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Sale of Prepa Networks not ruled out in privatization of Puerto Rico power utility

By on January 25, 2018

SAN JUAN – Although he does not rule it out, Gov. Ricardo Rosselló on Thursday said the sale of assets and the concession of other property of the Puerto Rico Electric Power Authority (Prepa) does not include Prepa Networks (PrepaNet).

“We see PrepaNet separately. Yes, it’s a great asset of the government and can be considered,” the governor replied to questions from the press.

PrepaNet is a subsidiary of the public power utility. The network infrastructure provider provides an optical networking platform. Internet providers in Puerto Rico have lobbied and were successful in having measures approved that limit PrepaNet’s ability to enter the market.

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The governor also urged legislators to make it viable for public corporations, especially Prepa, to use funds from a future line of credit so they can continue operations.

“We have an Electric Power Authority that’s not going to have money for the contractors that are installing the [utility] poles,” the governor told the press. “It won’t have money for payroll. It won’t have money for fuel. What will the result be if no action is taken? That there will be no power. We are in the best disposition to collaborate with the Legislative Assembly, to find a mechanism, but the mechanism has to be found now.”

At the beginning of January, Rosselló presented a bill that intends to regulate the use a $4 billion line of credit the U.S. Treasury would provide for the public corporations’ liquidity.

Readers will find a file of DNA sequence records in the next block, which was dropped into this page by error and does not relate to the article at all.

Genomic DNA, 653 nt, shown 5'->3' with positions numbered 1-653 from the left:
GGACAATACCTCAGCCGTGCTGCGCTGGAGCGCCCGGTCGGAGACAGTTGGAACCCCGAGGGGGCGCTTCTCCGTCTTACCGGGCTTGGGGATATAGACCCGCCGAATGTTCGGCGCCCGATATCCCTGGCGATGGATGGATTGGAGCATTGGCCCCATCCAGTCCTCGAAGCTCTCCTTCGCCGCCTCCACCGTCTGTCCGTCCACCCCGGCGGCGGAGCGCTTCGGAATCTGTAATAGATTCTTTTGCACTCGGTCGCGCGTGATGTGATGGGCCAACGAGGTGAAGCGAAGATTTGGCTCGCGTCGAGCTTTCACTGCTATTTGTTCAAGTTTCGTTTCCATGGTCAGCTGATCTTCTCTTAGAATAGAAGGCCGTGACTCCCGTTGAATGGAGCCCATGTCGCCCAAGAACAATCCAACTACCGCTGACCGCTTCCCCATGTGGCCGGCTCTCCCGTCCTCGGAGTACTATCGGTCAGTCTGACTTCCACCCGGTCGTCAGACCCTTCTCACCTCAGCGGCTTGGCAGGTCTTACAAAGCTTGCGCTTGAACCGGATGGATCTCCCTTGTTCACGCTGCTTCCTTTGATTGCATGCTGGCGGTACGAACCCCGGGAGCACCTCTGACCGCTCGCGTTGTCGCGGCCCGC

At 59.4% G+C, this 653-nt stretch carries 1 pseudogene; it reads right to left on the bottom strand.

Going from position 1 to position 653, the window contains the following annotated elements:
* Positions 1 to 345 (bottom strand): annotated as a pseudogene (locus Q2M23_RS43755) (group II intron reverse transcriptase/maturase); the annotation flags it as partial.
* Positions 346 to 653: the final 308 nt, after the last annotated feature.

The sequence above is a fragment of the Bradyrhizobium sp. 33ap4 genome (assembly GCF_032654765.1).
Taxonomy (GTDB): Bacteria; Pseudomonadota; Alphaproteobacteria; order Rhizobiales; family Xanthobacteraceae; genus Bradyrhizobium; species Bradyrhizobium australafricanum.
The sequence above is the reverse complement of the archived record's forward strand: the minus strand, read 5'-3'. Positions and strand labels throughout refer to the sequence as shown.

“My expectation is that the Legislative Assembly will take action, and that the people know it’s depending on this action, whether we run out of money and, therefore, we don’t have fuel and powerplants are turned off,” he added.

In this process, Rosselló said, the argument cannot be used that the regulation’s approval implies other budget items will be affected.

“I’m asking legislators to be aware of what this implies. To be aware that action must be taken, and this is the vehicle to do so. Arguments such as ‘this takes funds from something to give to another,’ don’t apply. We’re going to take action because it is an emergency if Puerto Rico runs out of resources to buy fuel, to pay the contractors and payroll,” he said.

On Tuesday, the governor announced that to save fuel, the combined-cycle units at the Aguirre plant in Salinas and the Cambalache peak units in Arecibo would be shut down.

 

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